BUENOS AIRES (Reuters) - Argentina has few funds available to replace an outdated military fleet beyond buying 12 Beechraft Texan aircraft to train pilots, Defense Minister Julio Martinez told Reuters on Tuesday.
Martinez said actual plans were more modest than those reported by media in Argentina and Brazil in recent months, which said the government was interested in buying war planes from abroad, including from Brazil’s Embraer or Mig fighters from Russia.
“For now, we do not have much budget capacity,” Martinez said after an event commemorating the end of Argentina’s latest Antarctica mission. “We are only buying training aircraft, and just a few, 12.”
Argentina’s center-right President Mauricio Macri has set an ambitious goal to trim spending and narrow a budget deficit after two terms of free-spending populism under leftist leader Cristina Fernandez.
Martinez did not say how much Argentina was spending on the training planes, only acknowledging that the budget was “very small.”
The Beechcraft Texan planes will help replace 24 Embraer EMB-312 Tucanos that have been used in the air force training school for decades. Beechcraft is a subsidiary of Textron Inc making Beechcraft T -6C Texan II planes that are used for training pilots in several countries.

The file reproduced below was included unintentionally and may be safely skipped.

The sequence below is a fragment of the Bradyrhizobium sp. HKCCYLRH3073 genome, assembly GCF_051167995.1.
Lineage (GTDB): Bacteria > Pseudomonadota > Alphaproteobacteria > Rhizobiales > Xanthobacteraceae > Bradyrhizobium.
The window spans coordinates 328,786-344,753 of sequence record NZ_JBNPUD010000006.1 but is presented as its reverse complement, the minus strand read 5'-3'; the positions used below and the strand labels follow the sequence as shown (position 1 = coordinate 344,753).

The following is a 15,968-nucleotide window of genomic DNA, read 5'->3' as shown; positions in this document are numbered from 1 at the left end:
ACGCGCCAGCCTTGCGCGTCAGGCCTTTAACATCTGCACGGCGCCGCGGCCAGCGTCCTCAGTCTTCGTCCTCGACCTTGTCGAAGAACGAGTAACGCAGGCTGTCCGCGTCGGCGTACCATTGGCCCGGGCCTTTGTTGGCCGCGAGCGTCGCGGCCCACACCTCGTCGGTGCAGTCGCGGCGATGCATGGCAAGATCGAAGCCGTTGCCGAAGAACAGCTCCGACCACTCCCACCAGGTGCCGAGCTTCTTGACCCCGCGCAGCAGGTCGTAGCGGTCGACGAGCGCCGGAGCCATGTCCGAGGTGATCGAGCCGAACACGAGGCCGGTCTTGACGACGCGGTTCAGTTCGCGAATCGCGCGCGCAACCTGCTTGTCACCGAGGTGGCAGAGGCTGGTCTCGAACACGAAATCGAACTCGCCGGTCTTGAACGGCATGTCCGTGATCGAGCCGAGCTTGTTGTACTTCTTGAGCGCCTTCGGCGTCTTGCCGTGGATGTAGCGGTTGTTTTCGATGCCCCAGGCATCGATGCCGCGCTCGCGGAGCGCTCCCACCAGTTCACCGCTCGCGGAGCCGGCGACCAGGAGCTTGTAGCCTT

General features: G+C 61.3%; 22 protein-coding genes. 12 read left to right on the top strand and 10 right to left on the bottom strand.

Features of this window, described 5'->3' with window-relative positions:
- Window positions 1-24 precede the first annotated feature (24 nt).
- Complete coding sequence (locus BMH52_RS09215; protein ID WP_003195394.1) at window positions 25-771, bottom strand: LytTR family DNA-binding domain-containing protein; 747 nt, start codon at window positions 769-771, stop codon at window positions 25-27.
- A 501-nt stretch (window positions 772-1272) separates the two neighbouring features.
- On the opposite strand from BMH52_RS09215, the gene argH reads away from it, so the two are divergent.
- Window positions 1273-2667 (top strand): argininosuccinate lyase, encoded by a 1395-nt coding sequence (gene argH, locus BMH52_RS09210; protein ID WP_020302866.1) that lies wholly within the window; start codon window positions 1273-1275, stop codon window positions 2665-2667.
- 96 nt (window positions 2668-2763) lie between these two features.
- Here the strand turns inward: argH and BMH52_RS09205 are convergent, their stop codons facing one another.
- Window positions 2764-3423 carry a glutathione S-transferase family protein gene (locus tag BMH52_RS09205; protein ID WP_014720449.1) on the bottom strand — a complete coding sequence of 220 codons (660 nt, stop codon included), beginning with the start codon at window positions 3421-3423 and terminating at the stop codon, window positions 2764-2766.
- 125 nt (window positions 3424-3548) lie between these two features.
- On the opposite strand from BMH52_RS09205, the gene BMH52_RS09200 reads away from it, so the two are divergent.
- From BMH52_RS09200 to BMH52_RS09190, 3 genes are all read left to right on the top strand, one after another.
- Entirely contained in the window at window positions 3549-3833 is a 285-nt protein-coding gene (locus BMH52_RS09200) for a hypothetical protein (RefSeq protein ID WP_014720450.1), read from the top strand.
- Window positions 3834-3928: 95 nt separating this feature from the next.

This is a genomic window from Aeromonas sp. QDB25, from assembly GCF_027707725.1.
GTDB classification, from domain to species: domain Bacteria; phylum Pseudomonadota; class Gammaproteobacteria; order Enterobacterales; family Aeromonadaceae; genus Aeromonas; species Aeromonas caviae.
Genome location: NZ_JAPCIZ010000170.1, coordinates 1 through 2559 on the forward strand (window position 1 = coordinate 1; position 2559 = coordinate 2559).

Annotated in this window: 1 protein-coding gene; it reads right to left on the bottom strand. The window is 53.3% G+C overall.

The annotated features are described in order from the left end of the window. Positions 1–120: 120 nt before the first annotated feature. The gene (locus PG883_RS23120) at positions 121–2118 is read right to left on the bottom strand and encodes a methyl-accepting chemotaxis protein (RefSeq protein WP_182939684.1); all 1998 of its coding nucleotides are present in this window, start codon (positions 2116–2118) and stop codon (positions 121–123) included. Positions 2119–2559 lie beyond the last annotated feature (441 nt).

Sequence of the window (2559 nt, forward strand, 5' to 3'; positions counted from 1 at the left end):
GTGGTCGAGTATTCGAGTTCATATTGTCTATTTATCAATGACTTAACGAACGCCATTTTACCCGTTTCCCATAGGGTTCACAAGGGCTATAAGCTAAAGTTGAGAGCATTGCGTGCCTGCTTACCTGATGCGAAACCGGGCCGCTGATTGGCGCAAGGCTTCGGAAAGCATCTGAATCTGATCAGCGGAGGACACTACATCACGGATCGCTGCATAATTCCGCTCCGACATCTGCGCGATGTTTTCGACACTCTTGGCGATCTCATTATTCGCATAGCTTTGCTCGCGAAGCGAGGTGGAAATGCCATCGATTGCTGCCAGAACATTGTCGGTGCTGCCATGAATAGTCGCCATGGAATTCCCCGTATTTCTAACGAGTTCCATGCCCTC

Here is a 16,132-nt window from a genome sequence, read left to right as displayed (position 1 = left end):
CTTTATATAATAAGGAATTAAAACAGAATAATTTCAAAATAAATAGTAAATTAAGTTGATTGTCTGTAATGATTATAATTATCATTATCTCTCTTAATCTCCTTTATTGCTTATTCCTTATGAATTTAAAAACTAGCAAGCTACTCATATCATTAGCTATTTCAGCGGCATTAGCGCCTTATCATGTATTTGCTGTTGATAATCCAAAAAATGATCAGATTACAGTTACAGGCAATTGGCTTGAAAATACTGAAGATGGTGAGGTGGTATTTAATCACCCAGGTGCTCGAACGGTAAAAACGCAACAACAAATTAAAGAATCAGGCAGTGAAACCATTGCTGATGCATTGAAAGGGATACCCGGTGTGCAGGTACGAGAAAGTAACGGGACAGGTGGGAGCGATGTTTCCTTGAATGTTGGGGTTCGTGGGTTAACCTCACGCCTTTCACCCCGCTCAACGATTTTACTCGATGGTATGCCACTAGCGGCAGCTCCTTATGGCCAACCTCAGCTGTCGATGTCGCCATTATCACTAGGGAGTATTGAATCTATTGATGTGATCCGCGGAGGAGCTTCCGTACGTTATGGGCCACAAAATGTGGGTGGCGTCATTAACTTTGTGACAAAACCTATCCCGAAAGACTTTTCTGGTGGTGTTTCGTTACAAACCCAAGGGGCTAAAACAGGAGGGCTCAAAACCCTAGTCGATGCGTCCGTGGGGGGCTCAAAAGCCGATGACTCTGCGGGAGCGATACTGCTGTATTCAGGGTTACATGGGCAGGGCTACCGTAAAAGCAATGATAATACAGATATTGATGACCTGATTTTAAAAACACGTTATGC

“We will need 12 more, and then we need a lot of other aircraft, medium-sized transport and other kinds of planes,” Martinez said.
A navy spokesman said in December Argentina was also in talks to buy four C-205 aircraft manufactured by Europe’s Airbus Group SA.
Asked if Argentina would need new aircraft to achieve Macri’s goal of better patrolling borders with Paraguay and Brazil to stop drug flights, Martinez said the training aircraft could potentially also be used for that purpose.
Macri’s government is also looking to restart manufacturing at cash-strapped state-run aircraft producer Fadea, which was previously operated by Lockheed Martin and nationalized under Fernandez. Martinez confirmed a report by state-run news agency Telam last week that said Fadea would manufacture three Pampa training planes this year.
Martinez also said Argentina did not have any immediate plans to purchase arms from abroad, denying statements on Twitter from former President Fernandez who said on Monday that Argentina sought to buy $2 billion of “sophisticated weapons of war” from the United States.
“For now no, no arms,” Martinez said.
Reporting by Caroline Stauffer; editing by Grant McCool